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ISU Picks Rhode Island Developer For $100 Million Student Housing Project

Gilbane development in Virginia
Gilbane Development Co.
Gilbane Development's Upper Level Student Housing project at George Mason University in Virginia, which was built using a public-private partnership. Details about the Gilbane's winning bid at ISU were not immediately available.

A Rhode Island developer has been awarded a $100 million student housing project at Illinois State University that's expected to open in fall 2021.

Gilbane Development Co. was awarded the project, the Chief Procurement Officer for Public Institutions of Higher Education announced Friday. ISU also said for the first time that the project will be built on the land formerly occupied by the Aktin-Colby and Hamilton-Whitten dorms at the southwest corner of campus, between Main and University streets.

Gilbane, based in Providence, is one of the largest privately held family-owned construction and real estate development firms in the industry. The runner-up was Texas-based American Campus Communities.

"We were extremely impressed with the experience (Gilbane) had across the country with residential environments in particular, including some in our backyard here in the state of Illinois. That was extremely attractive," said ISU Vice President for Student Affairs Levester "LJ" Johnson.

Friday's award announcement disclosed an estimated project cost of $100 million. ISU says "the project has not been fully developed and an accurate estimate of cost is not available."

Details about the Gilbane's winning bid were not immediately available. Johnson said it addressed what ISU was looking for, including dining and quality-of-life amenities. And Gilbane's experience shows it can deliver many different types of units, he said.

"Everything from semi-suite arrangements, with two people on one side and two people on the other, and a bathroom in between, to a configurations of six to eight (people) with pod-style living for students. That was very attractive," Johnson said.

Public-Private Partnership

The project will be a public-private partnership like the one that built Cardinal Court, which opened in 2012. Gilbane will work with investors to fund the project and ISU will lease the land to the investor(s) for a long-term period up to 30 years, ISU officials said Friday. In time, ISU will have the option to buy out the lease. (For example, ISU used the buyout option six years into the agreement and now fully owns and operates Cardinal Court.) No state funds, student fees, or tuition dollars are planned to be used for this project, ISU officials said.

Gilbane has experience with on-campus housing projects using public-private partnerships, also called P3s. It developed the mixed-use development College Town Rochester at the University of Rochester and an upper-level student housing project at George Mason University, among other projects.

Gilbane has also developed student housing projects in Illinois, including the Octave at the University of Illinois Urbana-Champaign (538 beds in 167 units).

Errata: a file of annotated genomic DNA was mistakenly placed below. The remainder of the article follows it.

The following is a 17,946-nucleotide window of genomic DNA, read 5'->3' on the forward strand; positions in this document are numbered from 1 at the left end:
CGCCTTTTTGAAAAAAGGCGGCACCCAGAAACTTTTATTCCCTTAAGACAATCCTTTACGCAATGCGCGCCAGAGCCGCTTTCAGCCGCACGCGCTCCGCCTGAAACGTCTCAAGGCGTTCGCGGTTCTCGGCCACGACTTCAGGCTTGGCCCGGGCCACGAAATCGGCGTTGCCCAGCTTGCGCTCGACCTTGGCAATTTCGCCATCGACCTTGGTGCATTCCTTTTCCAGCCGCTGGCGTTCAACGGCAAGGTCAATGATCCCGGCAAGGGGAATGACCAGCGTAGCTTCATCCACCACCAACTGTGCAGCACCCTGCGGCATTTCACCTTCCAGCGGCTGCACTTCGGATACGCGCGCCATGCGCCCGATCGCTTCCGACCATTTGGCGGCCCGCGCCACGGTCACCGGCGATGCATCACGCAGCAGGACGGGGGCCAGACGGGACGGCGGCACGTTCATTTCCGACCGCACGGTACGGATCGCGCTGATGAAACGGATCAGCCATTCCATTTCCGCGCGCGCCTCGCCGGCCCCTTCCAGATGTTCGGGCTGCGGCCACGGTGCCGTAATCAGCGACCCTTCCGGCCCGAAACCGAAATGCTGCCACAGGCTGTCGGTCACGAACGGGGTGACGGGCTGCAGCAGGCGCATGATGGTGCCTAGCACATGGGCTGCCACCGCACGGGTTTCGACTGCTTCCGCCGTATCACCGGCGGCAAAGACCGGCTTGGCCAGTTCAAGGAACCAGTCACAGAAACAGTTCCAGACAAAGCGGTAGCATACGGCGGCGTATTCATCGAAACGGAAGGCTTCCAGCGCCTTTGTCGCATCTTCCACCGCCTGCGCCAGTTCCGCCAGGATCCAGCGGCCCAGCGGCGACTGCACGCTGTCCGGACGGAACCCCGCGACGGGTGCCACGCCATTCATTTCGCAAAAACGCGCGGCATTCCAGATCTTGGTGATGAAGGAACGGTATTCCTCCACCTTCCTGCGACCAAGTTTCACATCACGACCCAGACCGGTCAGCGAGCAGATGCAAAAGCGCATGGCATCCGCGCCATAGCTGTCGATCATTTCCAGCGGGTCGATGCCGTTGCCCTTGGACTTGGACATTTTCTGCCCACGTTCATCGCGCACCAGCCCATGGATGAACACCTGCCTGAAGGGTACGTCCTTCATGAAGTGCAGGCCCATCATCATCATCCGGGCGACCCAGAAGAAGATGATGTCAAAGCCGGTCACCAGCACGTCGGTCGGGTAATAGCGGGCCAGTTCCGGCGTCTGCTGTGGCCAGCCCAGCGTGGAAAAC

Friday's award announcement does not commit ISU to enter into an agreement with Gilbane, but it "indicates ISU's desire to enter into discussions with the finalist proposer of the (request for proposal) for the purpose of clarifying University needs and the information supplied by (Gilbane)," the award announcement said.

"On the basis of the information supplied and discussions, negotiations shall be entered into with the qualified proposer (Gilbane) for the purpose of securing an agreement that is in the best interest of the university and its students," the award announcement said.

Next, ISU's leadership team and Gilbane will begin communicating about timeline, design, and determine when the project goes before ISU's Board of Trustees. ISU said in a statement Friday that the "Board of Trustees (is) aware and supportive of the project."

"There's a lot of work to be done from this point forward," Johnson said.

Housing Strategy Shift

ISU said in January it was looking to partner with a developer for a public-private partnership that would add up to 1,200 beds—a 20% increase in on-campus housing.

The new project represents a major shift in housing strategy for ISU, guided in part by a 2018 study from consultant Brailsford & Dunlavey. After years of demolishing aging residence halls, the study found ISU now lacks enough on-campus housing for sophomores, among other needs. 

This project could disrupt the off-campus student housing market. Landlords say vacancies will rise as more students stay on campus, cutting into their revenue and increasing the likelihood for dilapidation and even foreclosures. ISU officials say off-campus apartment owners will still be able to serve upperclass students and graduate students.

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Ryan Denham is the digital content director for WGLT.
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